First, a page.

Exploring the Art of Ancient Egypt

Over some 5,000 years the people of the ancient Nile Valley and regions beyond produced some of the easily recognisable works of art the world has ever known, whether carved in stone, painted on tomb walls, or cast in metal

By Macquarie University

Dr Alexandra Woods

View of the first Pylon of the Mortuary temple of Ramesses III, Medinet Habu. (19th Dynasty) by Alexandra WoodsMacquarie University

Monumentality

Often monumental in scale and certainly culturally distinct, the art and architecture of ancient Egypt has never lost its power to inspire fascination and awe in the Western imagination. 

The Temple at Dendur, Nubia (1848) by David RobertsThe Metropolitan Museum of Art

‘Golden Age’ of Discovery

Some of the earliest documentation of ancient Egyptian art began in the 19th-20th Centuries and arose from a context of imperialism and colonial 'exploration' in Egypt, within the so-called “golden age” of archaeological discovery. 

A lotus presentation scene, the tomb of Iyi-mery, Giza (5th Dynasty) by Alexandra WoodsMacquarie University

In a practice that goes back millennia, generations of European soldiers, tourists and archaeologists, from Napoleonic soldiers to Giovanni Belzoni, left their marks across swathes of monuments in Egypt.

Such added inscriptions often cover and obscure the original carved and painted decoration in tombs or temples. 

Offering bearers bringing various food items, the tomb of Akhet-hotep, Saqqara (5th Dynasty) by Alexandra WoodsMacquarie University

Carrier of cultural tradition and knowledge

The art of ancient Egypt is found in both sacred and non-sacred contexts and is attested on a wide range of surfaces and items made of stone, wood, ivory, ceramics, or metal.  Ancient Egyptian 2-Dimensional and 3-Dimensional artistic forms combine function and aesthetic, and acts as a powerful carrier of cultural tradition and knowledge. 

The material and graphical cultural outputs from ancient Egypt can be seen on tomb and temple walls, ceramic vessels, palettes, false doors, stelae in addition to statuary, figurines and models.

Entrance to the tomb of Mereruka, Saqqara, Alexandra Woods, 6th Dynasty, From the collection of: Macquarie University
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Pot decorated with a boat, From the collection of: British Museum
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Battlefield Palette, -3150, From the collection of: British Museum
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False Door of the Royal Sealer Neferiu, ca. 2150–2010 B.C., From the collection of: The Metropolitan Museum of Art
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Stela of the Steward Mentuwoser Stela of the Steward Mentuwoser, ca. 1944 B.C., From the collection of: The Metropolitan Museum of Art
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Bust of Queen Nefertiti, Thutmosis, Amenophis IV. / Echnaton, New Kingdom, 18th Dynasty, c. 1340 BCE, From the collection of: Neues Museum, Staatliche Museen zu Berlin
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Name Panels from the Inner Wall of Senwosret I's Pyramid Complex Name Panels from the Inner Wall of Senwosret I's Pyramid Complex (ca. 1961–1917 B.C.)The Metropolitan Museum of Art

Communication, display and engagement

A crucial element of ancient Egyptian artistic tradition was its emphasis on communication, display, engagement and spatial connection with the landscape, architectural form, texts, sculpture and/or imagery. However, the rise of museum and gallery collections has meant that today’s audience associates a range of objects and forms to the broad category of ‘ancient art’.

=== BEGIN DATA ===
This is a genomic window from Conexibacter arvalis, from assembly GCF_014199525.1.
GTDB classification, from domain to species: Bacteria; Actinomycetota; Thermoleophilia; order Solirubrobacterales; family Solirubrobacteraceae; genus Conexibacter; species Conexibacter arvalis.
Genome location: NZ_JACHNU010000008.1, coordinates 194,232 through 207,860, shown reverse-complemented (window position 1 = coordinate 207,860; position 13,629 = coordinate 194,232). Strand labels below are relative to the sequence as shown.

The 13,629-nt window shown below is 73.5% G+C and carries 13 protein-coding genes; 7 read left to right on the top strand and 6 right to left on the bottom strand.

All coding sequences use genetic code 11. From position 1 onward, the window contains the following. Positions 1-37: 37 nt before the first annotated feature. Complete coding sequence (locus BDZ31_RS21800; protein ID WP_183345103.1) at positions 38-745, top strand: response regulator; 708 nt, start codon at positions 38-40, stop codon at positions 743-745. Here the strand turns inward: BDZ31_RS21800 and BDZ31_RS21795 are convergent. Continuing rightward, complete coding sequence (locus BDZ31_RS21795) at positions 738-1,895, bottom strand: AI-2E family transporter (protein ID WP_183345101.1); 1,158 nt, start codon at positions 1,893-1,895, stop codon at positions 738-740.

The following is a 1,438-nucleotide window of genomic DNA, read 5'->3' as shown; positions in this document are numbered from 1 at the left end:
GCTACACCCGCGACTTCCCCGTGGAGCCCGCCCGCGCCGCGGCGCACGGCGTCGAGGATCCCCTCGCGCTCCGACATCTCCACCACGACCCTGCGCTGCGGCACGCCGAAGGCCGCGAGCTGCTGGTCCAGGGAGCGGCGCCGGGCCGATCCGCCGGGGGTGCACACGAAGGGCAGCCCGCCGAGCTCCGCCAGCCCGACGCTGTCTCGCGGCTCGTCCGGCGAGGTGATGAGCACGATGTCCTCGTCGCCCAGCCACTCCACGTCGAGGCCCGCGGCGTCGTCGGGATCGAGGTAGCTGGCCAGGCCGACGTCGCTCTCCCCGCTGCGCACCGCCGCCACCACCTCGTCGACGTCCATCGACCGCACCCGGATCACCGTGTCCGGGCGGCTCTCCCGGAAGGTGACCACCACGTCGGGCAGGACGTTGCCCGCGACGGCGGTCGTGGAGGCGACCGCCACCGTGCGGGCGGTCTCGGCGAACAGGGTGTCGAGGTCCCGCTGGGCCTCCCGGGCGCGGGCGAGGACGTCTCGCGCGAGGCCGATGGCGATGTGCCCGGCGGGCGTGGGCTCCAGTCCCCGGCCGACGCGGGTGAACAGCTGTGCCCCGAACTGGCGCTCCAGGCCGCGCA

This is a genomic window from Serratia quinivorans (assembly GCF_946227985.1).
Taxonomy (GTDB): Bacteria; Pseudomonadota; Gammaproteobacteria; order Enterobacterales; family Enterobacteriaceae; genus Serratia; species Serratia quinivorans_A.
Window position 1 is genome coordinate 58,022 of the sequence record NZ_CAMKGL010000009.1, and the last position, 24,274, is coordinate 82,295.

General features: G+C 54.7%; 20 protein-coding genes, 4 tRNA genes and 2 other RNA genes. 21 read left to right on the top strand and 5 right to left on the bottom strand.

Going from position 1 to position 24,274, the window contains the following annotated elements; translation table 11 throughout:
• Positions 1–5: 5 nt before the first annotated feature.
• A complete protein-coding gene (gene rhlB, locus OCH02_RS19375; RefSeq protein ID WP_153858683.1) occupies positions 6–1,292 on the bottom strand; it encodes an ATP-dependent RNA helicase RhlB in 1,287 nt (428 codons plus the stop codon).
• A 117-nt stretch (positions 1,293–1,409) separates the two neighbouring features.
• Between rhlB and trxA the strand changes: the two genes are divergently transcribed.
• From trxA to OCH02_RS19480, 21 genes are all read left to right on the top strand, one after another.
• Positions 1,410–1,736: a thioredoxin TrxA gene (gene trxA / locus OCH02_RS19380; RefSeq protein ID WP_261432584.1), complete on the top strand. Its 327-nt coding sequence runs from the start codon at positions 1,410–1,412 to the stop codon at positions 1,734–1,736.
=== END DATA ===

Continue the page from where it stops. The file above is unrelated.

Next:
Statue of Ramesses II, the 'Younger Memnon' (19th Dynasty) by Alexandra WoodsMacquarie University

Museum Display

Displaying ancient objects in a collection environment places them in an artificial category that aligns with practices in the modern art world and does not recognise the object's original cultural context. Thereby disabling an understanding and appreciation of the social dimension of aesthetic experience.

View of the ceiling, the Temple of Hathor, Dendera (Antiquity) by Alexandra WoodsMacquarie University

Ancient Egyptian Worldview

Nevertheless, by examining the remaining visual and material record from ancient Egypt, modern viewers can attempt to understand the ancient Egyptian's worldview, how this worldview shaped their attitude towards the art they created to reveal the significance of art making and its broader cultural value. 

Credits: Story

Dr Alexandra Woods 
Dr Nicolle Leary
Dr Brian Ballsun-Stanton

References

E. Colla, Conflicted Antiquities: Egyptology, Egyptomania, Egyptian Modernity (Duke University Press, Durham, 2007).

C. Riggs, Ancient Egyptian Art and Architecture: A Very Short Introduction (Oxford University Press, Oxford, 2014). 

C. Riggs, Photographing Tutankhamun: Archaeology, Ancient Egypt and the Archive (London, 2019).

G. Robins, The Art of Ancient Egypt (Revised Edition, British Museum Press, London, 2008).

A. Stevenson, ‘Egyptian Archaeology and the Museum’, in Oxford Handbooks, (Online 2015). 

A. Woods, & N. Leary, ''Art', aesthetics and the functioning image in ancient Egyptian elite tombs', Tristant, Y. & Ryan, E. M. (eds.) Death is only the beginning: Egyptian funerary customs at the Macquarie Museum of Ancient Cultures (The Australian Centre for Egyptology Studies; vol. 11, Oxford: Aris and Phillips, 2017) pp. 74-83.

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The story featured may in some cases have been created by an independent third party and may not always represent the views of the institutions, listed below, who have supplied the content.
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